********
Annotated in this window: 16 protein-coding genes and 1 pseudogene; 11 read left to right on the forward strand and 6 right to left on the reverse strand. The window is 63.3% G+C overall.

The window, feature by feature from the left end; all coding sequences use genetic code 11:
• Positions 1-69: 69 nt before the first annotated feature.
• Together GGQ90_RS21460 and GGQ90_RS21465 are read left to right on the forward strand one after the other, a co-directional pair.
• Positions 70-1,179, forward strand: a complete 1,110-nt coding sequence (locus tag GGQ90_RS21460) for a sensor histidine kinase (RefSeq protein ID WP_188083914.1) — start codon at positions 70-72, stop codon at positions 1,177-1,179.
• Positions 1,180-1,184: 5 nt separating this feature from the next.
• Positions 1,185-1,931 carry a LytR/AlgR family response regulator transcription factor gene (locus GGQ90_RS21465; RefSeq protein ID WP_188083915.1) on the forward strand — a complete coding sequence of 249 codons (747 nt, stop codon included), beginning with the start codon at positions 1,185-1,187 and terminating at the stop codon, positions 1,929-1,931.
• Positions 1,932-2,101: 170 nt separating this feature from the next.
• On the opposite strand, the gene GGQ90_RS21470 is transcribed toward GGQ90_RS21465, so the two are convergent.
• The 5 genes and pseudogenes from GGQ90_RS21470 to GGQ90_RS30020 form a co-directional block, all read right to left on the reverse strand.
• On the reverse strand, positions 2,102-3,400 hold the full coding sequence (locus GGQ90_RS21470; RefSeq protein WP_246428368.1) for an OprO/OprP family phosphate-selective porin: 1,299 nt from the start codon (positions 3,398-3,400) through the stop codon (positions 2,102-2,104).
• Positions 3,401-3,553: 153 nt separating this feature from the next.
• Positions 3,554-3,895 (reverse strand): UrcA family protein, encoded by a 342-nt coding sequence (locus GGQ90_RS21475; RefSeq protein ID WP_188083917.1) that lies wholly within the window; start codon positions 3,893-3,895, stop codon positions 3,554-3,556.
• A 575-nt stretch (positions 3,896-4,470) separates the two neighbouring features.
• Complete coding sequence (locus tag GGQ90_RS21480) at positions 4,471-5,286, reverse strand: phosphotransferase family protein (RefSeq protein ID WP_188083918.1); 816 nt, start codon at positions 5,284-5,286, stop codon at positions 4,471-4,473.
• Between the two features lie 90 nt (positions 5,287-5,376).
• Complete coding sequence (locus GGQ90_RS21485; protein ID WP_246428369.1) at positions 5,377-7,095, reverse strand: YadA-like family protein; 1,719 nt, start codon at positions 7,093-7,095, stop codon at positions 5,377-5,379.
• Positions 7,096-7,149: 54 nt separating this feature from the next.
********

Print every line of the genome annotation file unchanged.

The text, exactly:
Annotated in this window: 16 protein-coding genes and 1 pseudogene; 11 read left to right on the forward strand and 6 right to left on the reverse strand. The window is 63.3% G+C overall.

The window, feature by feature from the left end; all coding sequences use genetic code 11:
• Positions 1-69: 69 nt before the first annotated feature.
• Together GGQ90_RS21460 and GGQ90_RS21465 are read left to right on the forward strand one after the other, a co-directional pair.
• Positions 70-1,179, forward strand: a complete 1,110-nt coding sequence (locus tag GGQ90_RS21460) for a sensor histidine kinase (RefSeq protein ID WP_188083914.1) — start codon at positions 70-72, stop codon at positions 1,177-1,179.
• Positions 1,180-1,184: 5 nt separating this feature from the next.
• Positions 1,185-1,931 carry a LytR/AlgR family response regulator transcription factor gene (locus GGQ90_RS21465; RefSeq protein ID WP_188083915.1) on the forward strand — a complete coding sequence of 249 codons (747 nt, stop codon included), beginning with the start codon at positions 1,185-1,187 and terminating at the stop codon, positions 1,929-1,931.
• Positions 1,932-2,101: 170 nt separating this feature from the next.
• On the opposite strand, the gene GGQ90_RS21470 is transcribed toward GGQ90_RS21465, so the two are convergent.
• The 5 genes and pseudogenes from GGQ90_RS21470 to GGQ90_RS30020 form a co-directional block, all read right to left on the reverse strand.
• On the reverse strand, positions 2,102-3,400 hold the full coding sequence (locus GGQ90_RS21470; RefSeq protein WP_246428368.1) for an OprO/OprP family phosphate-selective porin: 1,299 nt from the start codon (positions 3,398-3,400) through the stop codon (positions 2,102-2,104).
• Positions 3,401-3,553: 153 nt separating this feature from the next.
• Positions 3,554-3,895 (reverse strand): UrcA family protein, encoded by a 342-nt coding sequence (locus GGQ90_RS21475; RefSeq protein ID WP_188083917.1) that lies wholly within the window; start codon positions 3,893-3,895, stop codon positions 3,554-3,556.
• A 575-nt stretch (positions 3,896-4,470) separates the two neighbouring features.
• Complete coding sequence (locus tag GGQ90_RS21480) at positions 4,471-5,286, reverse strand: phosphotransferase family protein (RefSeq protein ID WP_188083918.1); 816 nt, start codon at positions 5,284-5,286, stop codon at positions 4,471-4,473.
• Between the two features lie 90 nt (positions 5,287-5,376).
• Complete coding sequence (locus GGQ90_RS21485; protein ID WP_246428369.1) at positions 5,377-7,095, reverse strand: YadA-like family protein; 1,719 nt, start codon at positions 7,093-7,095, stop codon at positions 5,377-5,379.
• Positions 7,096-7,149: 54 nt separating this feature from the next.